Last week, I reviewed two RRCHNM projects for an independent readings course with Mills Kelly. This week the assignment is to choose an outside project, and I’ve selected Smarthistory for several reasons. I first learned about it a few weeks ago at THATCamp CAA when I was able to hear founders Dr. Beth Harris and Dr. Steven Zucker talk about the origins of the project (a desire for a free open access art history survey resource) and its mission to provide art historical knowledge to an interested public. This is an award winning education site that receives a lot of traffic, and so it’s definitely worth examining its approach to teaching art history and art historical thinking.
The site is primarily organized by historical period and correlating style(s). A navigation bar across the top allows viewers to access material by time period, style, artist, or themes (a curious label that covers instruction on terminology, historiography, image analysis, and media). A visual timeline with selected images takes up the majority of the home screen, a way to see the association between periodization and style. Within each area are videos of scholars discussing works and/or short essays.
The videos are structured around Smarthistory‘s emphasis on unscripted conversation rather than the lecture. Videos feature scholars discussing the works and their context, rather than just replicating the standard lecture in a new format. Their reasoning is that “the process of conversation can model learning because it is learning. Students can watch new ideas take shape rather than receive them fully formed.” This reinforces much of what we’ve read on the weakness of the lecture as a teaching method, and suggests an interesting approach for class discussion and projects centered on students working through the process of historical thinking. The “Create” section of the site includes tips for pursuing/recording these kinds of conversations and a technology workflow that emphasizes free or inexpensive tools for re-creating the kinds of videos the site specializes in. While the intent is to show Smarthistory‘s process, it’s also a clear and accessible template for teachers to adopt for their classes (technology permitting). Another feature to facilitate interaction with the site is the Flickr group, which crowdsources photos of artworks from museums that could be included into content pages.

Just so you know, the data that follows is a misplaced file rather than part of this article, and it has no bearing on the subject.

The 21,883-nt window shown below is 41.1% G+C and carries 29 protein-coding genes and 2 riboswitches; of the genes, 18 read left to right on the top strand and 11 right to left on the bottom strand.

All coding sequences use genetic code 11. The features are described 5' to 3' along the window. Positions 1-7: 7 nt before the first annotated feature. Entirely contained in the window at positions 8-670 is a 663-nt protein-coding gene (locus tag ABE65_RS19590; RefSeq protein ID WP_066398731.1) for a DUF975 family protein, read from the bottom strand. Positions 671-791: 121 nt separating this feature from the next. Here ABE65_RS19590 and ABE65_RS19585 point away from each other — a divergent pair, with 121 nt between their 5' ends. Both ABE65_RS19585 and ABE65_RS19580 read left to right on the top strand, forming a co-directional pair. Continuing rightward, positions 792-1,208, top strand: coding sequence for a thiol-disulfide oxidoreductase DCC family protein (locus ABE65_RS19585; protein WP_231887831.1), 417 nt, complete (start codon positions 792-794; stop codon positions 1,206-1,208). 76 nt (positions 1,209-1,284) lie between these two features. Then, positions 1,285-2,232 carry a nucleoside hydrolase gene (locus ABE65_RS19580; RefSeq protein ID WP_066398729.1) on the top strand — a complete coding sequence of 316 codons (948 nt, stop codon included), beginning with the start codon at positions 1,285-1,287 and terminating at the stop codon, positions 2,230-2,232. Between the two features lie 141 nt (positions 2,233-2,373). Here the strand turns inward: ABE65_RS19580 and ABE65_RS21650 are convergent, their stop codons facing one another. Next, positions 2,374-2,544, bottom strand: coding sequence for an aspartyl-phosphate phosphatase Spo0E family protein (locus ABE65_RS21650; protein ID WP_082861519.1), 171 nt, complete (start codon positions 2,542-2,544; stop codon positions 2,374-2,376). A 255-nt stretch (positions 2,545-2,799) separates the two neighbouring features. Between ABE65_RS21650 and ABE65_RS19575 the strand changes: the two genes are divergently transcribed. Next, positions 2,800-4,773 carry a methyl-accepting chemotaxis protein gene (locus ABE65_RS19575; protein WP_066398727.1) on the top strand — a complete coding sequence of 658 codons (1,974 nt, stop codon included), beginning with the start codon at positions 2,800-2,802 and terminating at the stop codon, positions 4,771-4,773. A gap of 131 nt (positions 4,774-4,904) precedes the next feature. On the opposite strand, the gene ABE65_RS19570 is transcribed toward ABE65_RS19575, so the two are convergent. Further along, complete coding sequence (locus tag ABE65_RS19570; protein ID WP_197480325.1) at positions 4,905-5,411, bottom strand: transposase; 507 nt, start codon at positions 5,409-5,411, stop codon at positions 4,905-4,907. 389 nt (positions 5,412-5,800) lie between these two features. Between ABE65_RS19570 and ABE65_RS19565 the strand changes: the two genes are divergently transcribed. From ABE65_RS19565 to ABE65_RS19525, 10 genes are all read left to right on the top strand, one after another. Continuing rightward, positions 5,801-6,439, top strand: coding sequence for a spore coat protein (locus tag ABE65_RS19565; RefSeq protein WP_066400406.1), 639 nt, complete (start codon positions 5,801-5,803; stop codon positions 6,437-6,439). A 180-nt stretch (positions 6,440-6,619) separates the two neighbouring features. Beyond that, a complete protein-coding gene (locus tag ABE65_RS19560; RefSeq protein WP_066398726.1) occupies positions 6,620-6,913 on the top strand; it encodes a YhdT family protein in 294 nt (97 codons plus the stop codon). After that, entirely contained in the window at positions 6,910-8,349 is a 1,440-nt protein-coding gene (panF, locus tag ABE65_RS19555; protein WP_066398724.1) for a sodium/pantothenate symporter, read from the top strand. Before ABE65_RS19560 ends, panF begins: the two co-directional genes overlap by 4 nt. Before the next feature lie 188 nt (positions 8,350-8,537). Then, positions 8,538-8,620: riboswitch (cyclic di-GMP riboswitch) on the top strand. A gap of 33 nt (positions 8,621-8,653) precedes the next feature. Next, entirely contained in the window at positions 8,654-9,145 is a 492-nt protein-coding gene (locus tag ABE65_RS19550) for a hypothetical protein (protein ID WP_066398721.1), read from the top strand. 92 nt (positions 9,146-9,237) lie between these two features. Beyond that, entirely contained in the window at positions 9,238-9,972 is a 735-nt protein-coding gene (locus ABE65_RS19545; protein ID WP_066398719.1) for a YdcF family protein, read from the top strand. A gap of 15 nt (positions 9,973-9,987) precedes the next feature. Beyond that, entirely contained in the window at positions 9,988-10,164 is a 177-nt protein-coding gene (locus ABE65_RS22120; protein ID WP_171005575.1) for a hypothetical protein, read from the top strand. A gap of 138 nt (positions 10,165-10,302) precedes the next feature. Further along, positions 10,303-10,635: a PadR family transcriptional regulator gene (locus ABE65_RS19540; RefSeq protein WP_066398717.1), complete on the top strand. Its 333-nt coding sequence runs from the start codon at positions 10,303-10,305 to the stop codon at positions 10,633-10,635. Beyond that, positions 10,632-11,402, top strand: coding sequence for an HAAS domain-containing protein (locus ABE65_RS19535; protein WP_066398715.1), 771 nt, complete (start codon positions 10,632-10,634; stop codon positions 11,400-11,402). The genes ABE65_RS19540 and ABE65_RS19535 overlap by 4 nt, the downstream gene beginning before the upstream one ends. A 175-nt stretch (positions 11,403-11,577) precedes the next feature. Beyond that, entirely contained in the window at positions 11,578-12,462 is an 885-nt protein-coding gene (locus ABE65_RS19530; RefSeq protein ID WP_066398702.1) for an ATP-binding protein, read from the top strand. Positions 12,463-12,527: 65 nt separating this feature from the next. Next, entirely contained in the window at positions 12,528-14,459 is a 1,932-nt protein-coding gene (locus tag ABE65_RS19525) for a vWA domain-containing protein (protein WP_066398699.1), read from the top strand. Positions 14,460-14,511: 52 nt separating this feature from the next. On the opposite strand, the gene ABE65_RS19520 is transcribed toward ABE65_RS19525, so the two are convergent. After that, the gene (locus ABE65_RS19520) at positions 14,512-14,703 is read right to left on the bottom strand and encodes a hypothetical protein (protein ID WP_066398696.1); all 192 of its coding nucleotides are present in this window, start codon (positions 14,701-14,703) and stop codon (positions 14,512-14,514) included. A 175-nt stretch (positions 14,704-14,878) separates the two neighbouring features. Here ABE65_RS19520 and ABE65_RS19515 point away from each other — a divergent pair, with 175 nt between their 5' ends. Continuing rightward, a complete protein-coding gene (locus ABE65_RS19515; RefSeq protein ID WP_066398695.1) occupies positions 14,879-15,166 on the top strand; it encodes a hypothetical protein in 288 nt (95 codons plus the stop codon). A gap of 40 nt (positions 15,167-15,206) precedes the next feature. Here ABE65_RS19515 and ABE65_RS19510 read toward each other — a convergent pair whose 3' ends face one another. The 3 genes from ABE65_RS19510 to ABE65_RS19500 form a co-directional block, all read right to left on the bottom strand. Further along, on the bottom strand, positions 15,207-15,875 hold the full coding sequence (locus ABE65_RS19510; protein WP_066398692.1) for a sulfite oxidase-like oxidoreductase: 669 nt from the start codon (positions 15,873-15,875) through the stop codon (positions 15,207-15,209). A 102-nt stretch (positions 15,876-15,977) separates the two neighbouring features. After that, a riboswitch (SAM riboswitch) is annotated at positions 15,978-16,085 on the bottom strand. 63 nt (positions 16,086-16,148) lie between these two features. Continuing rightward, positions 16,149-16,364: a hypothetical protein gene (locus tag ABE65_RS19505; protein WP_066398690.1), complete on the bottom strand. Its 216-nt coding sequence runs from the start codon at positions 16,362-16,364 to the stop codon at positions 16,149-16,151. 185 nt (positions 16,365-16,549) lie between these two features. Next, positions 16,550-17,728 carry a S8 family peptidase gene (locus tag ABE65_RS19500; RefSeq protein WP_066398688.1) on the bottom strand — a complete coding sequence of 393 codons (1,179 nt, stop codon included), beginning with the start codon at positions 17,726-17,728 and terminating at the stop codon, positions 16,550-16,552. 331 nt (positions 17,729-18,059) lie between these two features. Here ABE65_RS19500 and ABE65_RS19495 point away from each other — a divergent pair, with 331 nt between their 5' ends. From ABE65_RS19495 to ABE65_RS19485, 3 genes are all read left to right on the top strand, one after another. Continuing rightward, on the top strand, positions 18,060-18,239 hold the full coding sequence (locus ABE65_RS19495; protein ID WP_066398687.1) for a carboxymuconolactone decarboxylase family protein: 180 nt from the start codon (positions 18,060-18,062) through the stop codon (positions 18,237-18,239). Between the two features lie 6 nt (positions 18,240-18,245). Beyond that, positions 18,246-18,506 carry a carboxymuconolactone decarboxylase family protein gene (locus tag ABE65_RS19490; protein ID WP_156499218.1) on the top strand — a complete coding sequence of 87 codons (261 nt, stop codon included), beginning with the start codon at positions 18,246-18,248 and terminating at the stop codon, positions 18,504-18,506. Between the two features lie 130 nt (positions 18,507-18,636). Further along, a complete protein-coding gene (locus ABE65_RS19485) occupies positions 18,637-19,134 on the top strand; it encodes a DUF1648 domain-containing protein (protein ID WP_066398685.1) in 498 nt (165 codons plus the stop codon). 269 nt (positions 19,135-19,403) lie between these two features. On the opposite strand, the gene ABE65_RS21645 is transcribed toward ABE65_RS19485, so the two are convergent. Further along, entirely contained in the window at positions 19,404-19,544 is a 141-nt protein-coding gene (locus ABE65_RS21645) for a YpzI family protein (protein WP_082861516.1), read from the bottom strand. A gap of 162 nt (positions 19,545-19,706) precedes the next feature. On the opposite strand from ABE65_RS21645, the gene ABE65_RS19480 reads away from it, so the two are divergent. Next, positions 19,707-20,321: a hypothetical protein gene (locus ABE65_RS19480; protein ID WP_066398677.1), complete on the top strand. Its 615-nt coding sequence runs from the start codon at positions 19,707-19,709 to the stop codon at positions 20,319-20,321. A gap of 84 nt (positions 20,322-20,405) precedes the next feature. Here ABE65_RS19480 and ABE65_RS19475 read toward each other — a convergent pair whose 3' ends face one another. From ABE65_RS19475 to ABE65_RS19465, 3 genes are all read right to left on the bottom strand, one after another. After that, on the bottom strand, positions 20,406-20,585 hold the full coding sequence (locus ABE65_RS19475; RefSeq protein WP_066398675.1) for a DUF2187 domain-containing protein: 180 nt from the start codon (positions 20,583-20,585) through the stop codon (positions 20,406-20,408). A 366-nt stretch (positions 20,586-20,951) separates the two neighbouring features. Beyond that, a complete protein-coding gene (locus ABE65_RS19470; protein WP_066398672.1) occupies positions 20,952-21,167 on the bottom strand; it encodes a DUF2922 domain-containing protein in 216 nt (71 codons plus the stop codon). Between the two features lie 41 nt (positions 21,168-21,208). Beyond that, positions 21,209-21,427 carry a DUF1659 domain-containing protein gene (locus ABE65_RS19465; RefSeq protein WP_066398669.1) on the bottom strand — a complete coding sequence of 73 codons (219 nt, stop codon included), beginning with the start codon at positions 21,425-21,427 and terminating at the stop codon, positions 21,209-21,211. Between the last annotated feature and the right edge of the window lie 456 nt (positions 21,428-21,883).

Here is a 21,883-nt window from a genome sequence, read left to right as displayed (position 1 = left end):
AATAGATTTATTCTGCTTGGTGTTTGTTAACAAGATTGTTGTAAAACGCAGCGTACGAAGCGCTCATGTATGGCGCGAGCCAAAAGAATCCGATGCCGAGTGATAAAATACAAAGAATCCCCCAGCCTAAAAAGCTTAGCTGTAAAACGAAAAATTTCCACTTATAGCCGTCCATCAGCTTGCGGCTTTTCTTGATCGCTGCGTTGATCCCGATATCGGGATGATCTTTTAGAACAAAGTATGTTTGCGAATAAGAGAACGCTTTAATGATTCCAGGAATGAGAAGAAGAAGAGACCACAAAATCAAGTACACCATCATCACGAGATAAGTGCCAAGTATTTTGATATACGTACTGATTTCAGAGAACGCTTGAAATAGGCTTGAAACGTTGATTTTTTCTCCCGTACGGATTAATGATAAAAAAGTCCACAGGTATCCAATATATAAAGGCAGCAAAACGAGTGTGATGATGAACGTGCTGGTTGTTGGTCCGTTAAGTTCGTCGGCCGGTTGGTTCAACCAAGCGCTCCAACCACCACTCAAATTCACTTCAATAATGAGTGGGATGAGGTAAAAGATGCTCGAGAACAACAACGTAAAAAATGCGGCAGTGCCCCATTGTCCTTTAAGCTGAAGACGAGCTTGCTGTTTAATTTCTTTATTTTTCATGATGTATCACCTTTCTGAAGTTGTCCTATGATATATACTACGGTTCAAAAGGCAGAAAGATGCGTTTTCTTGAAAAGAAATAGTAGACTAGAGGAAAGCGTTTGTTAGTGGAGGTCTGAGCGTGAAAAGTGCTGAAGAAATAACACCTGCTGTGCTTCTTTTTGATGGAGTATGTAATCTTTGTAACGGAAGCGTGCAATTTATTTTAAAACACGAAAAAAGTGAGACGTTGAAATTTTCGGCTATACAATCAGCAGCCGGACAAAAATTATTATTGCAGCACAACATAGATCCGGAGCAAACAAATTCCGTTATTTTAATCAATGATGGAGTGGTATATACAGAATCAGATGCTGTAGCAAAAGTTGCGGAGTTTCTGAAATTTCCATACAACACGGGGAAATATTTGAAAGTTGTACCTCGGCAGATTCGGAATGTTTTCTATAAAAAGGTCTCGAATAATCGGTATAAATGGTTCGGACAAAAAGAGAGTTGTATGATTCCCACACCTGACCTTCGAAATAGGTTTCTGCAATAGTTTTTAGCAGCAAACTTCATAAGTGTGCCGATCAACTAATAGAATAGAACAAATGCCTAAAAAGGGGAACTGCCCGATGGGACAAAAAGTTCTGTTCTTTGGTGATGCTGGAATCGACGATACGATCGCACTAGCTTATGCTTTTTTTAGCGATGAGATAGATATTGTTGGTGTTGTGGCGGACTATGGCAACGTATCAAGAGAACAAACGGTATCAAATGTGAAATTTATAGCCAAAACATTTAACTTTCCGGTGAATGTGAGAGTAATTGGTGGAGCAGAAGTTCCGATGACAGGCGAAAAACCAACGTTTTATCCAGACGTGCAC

The strength of the site is its considerable, and expanding, content. There’s considerable room, however, for development of support materials for formal classroom education, however, in addition to the art history student and interested informal learner that are the main audience for the site. There are two tutorials that lay a foundation for using the site and teaching images: one on how to watch and listen to multimedia critically and one on the tension between the image and the text as “the authority” of visual imagery. Two Western Culture survey syllabi are also included, built around the site’s content, and that’s it for suggested applications for the site as an educational tool in addition to an extensive collection of content. There’s also room to expand on the pedagogy of conversation model—something that is particularly interesting now in the midst of numerous conversations on flipping classrooms, authentic learning, and displacing the lecture as the primary method of instruction at the college level. It’ll be interesting to see how this site develops, as the blog and comments from Harris and Zucker at THATCamp suggest strong interest in developing Smarthistory the pedagogical aspects as well as continuing to expand the content featured.